Digital cameras are electronic equipment. That means they run on batteries, and if you use your camera a lot, you will find that you will be frequently replacing batteries. Some cameras have rechargeable batteries; others simply use dry cells (AA), which you can of course load with rechargeable ones. It pays to have spare batteries so that you always have a charged power source. Some cameras have docking stations to help manage the connection with computers. Many digital SLR cameras have interchangeable lens systems, some of which may be compatible with traditional film SLRs.

You can also print your own pictures at home with special printers that handle standard photograph paper, and connect directly to your camera. Although it may be less expensive to simply take your camera’s card, or a CD to your local camera store, and now many supermarkets and department stores, and use the automatic printing machines to print the images you want.

There is a lot you can do with a digital camera, and you can pay les than $200, or more than $10,000. It all depends on how you see yourself as a photographer, what you’re shooting, and what you want to do with your pictures. At Myshopping.com.au you can very quickly compare specifications and prices.



Things you Should Know Before Buying Digital Camera

Sunday, July 20th, 2008
digital cameras
jay smith asked:


If you are looking to buy a digital camera, you should properly educate yourself about all the different aspects of digital cameras. There are many types of digital cameras out there all with different features, so you should first ask yourself a few questions before actually spending several hundred dollars on your big purchase.

1. What exactly are you going to be using the camera for?

2. Will it be used as part of your job or will you use it for recreational purposes?

3. Should you buy a mini digital camera or should you look for a standard size digital camera?

4. How much money are you willing to spend and what is your budget for your digital camera expenses?

Remember, the camera itself is just one part of the cost; you still need to pay for batteries, computer cables, and memory and media types for storing your pictures and video.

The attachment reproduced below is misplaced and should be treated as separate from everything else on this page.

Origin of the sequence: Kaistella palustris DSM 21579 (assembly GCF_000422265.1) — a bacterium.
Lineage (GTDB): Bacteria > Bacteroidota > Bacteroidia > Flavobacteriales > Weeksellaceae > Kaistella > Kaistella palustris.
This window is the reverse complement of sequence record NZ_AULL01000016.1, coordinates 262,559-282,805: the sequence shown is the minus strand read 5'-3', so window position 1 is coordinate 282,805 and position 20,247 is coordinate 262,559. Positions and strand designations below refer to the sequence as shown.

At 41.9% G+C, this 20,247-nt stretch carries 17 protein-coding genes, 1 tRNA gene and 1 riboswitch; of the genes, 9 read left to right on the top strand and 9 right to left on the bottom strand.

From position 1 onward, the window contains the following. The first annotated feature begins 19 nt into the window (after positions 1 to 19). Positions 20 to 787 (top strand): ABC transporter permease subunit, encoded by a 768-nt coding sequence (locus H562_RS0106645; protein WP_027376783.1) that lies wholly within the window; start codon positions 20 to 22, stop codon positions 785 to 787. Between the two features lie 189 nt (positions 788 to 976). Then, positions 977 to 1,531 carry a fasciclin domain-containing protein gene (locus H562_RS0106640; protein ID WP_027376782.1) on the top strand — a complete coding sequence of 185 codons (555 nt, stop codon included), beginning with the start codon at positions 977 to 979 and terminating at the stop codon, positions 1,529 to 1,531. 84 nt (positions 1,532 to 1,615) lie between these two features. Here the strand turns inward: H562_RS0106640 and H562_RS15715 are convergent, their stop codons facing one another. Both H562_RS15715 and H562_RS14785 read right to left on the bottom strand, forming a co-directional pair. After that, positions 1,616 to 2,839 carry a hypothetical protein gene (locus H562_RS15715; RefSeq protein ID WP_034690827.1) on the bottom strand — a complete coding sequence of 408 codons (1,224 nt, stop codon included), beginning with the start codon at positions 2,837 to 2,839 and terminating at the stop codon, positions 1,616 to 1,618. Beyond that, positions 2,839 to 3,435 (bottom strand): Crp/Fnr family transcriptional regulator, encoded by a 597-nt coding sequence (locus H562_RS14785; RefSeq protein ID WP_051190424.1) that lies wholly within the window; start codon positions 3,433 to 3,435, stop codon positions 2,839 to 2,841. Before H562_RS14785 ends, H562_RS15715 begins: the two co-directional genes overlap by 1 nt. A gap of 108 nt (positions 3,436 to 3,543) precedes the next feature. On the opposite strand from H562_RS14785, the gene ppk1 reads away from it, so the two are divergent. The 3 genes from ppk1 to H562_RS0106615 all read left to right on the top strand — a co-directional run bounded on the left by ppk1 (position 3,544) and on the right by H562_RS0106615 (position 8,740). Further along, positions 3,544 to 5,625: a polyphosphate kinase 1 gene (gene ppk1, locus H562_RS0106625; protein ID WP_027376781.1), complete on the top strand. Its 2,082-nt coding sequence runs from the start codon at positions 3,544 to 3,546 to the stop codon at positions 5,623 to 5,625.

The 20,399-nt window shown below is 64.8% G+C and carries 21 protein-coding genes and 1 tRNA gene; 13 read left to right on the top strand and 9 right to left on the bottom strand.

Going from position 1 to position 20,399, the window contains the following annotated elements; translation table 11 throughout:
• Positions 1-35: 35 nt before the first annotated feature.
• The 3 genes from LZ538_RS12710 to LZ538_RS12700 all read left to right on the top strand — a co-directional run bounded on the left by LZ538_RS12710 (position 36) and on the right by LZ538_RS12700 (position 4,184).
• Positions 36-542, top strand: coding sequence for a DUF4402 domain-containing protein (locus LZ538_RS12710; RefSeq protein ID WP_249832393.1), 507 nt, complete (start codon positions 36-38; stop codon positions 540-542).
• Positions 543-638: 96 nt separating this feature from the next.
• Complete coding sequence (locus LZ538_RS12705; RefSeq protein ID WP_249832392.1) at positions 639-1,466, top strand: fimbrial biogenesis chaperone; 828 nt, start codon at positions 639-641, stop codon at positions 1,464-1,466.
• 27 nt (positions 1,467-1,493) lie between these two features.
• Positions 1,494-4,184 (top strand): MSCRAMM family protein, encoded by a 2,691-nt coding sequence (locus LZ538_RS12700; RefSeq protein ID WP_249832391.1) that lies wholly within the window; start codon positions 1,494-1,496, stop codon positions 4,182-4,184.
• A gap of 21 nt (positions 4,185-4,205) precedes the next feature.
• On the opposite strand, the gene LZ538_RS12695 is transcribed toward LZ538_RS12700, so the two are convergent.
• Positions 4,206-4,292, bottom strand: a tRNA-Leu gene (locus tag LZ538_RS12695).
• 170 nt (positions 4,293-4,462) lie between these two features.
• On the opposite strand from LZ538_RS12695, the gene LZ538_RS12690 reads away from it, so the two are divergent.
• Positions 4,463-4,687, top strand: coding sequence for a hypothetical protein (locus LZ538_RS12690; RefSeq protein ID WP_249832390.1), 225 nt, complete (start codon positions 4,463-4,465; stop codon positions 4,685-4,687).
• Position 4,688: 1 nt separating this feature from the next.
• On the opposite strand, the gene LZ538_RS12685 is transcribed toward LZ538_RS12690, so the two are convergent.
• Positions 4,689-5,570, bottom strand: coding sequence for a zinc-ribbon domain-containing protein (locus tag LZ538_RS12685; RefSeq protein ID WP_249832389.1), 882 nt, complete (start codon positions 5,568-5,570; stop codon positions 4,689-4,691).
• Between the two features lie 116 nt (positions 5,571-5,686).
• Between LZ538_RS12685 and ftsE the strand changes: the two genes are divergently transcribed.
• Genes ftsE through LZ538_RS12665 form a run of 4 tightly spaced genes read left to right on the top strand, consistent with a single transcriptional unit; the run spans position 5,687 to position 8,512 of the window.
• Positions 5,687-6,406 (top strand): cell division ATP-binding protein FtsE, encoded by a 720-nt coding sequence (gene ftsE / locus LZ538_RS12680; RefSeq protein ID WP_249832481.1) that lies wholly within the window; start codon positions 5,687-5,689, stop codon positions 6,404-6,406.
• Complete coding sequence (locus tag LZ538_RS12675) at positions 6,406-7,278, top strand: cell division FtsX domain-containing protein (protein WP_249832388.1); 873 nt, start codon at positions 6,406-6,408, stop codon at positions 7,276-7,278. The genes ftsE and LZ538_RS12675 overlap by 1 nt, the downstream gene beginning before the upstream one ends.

Some other things you should keep in mind when trying to select a suitable digital camera are the weight of the camera and the look and feel of the digital camera. If you need to take the digital camera with you during your daily routine or job, you should make sure that it will not get in the way of whatever it is that you need to do. Another important aspect of digital cameras that you should be aware of is the zoom function.

There are two basic types of zoom, optical zoom and digital zoom. Optical zoom is the type of zoom where you press a button and the lens physically moves around in order to zoom in or out. This is the zoom method that you are probably the most familiar with. The other type of zoom is known as digital zoom.

Digital zoom is a new method of zoom that has been introduced with the invention of digital cameras and does not rely on any moving parts. It basically crops the photo you take and then enlarges it, which in effect creates a type of optical zoom effect. Generally speaking, you should try to use optical zoom over digital zoom, since digital zoom reduces picture quality by a great deal in most cases.

If the reason that you want to buy a digital camera is for recreational purposes only, you should consider the option of buying a mini digital camera. Generally speaking, mini digital cameras are not as powerful as your standard size cameras, but they have several advantages. Obviously, they are portable and very convenient to bring along with you on your travels. Most mini digital cameras will fit in your pocket without a problem, whereas standard size digital cameras can be quite bulky and awkward to carry around at times.